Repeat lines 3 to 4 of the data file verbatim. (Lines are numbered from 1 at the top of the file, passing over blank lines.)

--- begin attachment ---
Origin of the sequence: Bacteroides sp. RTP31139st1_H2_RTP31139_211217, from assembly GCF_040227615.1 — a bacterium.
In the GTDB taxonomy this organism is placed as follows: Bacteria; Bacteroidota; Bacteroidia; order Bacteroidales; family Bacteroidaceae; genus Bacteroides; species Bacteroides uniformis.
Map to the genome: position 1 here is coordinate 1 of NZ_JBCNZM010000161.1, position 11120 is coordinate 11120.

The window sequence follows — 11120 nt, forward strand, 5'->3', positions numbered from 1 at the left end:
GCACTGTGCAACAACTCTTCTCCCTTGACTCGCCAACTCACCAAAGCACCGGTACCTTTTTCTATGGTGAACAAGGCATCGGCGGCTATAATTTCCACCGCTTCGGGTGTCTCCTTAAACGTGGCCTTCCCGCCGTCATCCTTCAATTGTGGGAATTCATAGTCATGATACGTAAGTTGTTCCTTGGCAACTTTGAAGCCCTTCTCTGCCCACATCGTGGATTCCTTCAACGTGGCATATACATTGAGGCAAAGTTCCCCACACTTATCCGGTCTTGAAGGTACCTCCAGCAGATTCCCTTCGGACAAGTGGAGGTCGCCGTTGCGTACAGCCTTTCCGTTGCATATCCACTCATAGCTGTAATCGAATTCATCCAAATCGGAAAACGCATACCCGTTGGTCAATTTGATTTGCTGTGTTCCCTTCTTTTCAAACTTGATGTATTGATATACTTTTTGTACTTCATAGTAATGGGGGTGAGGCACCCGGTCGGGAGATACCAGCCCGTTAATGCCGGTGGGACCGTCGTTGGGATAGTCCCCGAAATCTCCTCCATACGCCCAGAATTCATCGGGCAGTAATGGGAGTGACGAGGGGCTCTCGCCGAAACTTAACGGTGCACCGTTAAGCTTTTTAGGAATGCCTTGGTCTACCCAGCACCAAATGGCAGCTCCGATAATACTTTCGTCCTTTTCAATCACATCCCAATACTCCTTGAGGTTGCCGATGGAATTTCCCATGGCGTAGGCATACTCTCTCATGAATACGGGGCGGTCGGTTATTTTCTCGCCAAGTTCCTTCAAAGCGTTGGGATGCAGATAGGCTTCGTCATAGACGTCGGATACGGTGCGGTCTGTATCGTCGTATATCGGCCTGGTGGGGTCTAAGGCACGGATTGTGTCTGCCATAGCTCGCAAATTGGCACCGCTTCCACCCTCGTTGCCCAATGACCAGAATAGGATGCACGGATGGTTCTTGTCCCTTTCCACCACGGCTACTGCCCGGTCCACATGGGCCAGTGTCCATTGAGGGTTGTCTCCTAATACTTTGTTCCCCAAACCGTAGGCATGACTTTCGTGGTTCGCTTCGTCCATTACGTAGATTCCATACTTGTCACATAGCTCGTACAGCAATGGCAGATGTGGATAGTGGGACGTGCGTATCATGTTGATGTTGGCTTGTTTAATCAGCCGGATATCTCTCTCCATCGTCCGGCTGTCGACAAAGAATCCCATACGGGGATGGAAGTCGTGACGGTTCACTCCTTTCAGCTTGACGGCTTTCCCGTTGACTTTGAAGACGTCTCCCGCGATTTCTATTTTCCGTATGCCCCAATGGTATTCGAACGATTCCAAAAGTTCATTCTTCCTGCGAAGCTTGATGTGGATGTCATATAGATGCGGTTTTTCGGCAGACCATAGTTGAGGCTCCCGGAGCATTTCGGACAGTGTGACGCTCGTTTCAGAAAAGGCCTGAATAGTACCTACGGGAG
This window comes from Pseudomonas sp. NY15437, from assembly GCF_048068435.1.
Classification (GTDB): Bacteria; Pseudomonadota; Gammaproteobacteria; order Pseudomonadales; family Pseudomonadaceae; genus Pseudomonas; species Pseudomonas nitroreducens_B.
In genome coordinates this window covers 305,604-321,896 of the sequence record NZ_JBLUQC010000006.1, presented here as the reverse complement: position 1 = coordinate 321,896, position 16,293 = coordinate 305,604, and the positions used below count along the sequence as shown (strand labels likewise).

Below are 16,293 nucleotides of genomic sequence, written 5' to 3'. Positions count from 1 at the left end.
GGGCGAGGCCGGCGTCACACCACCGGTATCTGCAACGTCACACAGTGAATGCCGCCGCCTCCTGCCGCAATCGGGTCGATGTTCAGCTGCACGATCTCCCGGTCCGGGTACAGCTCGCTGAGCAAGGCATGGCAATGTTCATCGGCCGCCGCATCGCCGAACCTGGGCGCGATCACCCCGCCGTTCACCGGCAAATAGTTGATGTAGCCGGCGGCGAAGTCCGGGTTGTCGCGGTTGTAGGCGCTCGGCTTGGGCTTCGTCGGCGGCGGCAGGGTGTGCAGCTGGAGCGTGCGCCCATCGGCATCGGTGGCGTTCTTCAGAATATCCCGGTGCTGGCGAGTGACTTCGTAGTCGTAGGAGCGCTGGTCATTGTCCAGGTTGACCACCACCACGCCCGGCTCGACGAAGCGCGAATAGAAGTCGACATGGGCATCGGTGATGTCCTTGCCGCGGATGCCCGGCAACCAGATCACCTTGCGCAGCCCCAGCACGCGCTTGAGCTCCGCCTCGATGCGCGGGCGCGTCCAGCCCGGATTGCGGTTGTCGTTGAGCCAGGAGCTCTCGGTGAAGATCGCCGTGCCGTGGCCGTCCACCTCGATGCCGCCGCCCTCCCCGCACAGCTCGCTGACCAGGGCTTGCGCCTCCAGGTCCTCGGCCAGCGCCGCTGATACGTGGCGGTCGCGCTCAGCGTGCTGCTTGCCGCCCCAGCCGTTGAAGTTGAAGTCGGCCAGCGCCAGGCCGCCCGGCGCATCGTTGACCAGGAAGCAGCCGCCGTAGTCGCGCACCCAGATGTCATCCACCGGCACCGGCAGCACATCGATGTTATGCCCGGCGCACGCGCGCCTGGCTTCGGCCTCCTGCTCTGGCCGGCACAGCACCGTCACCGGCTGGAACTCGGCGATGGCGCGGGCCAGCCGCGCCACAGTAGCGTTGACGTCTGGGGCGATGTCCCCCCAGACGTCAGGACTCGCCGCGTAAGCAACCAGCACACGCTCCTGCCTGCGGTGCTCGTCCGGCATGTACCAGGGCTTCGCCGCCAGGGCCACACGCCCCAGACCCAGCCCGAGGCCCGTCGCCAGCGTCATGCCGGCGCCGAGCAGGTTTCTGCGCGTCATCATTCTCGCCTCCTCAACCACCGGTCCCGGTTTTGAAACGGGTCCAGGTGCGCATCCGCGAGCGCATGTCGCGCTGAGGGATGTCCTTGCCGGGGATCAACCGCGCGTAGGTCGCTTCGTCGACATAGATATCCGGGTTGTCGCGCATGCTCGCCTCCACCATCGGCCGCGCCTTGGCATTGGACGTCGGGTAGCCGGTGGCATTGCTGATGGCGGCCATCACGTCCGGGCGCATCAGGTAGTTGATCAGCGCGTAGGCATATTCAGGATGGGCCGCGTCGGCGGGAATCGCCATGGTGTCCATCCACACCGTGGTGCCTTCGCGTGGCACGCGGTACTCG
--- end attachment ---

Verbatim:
Map to the genome: position 1 here is coordinate 1 of NZ_JBCNZM010000161.1, position 11120 is coordinate 11120.

The window sequence follows — 11120 nt, forward strand, 5'->3', positions numbered from 1 at the left end: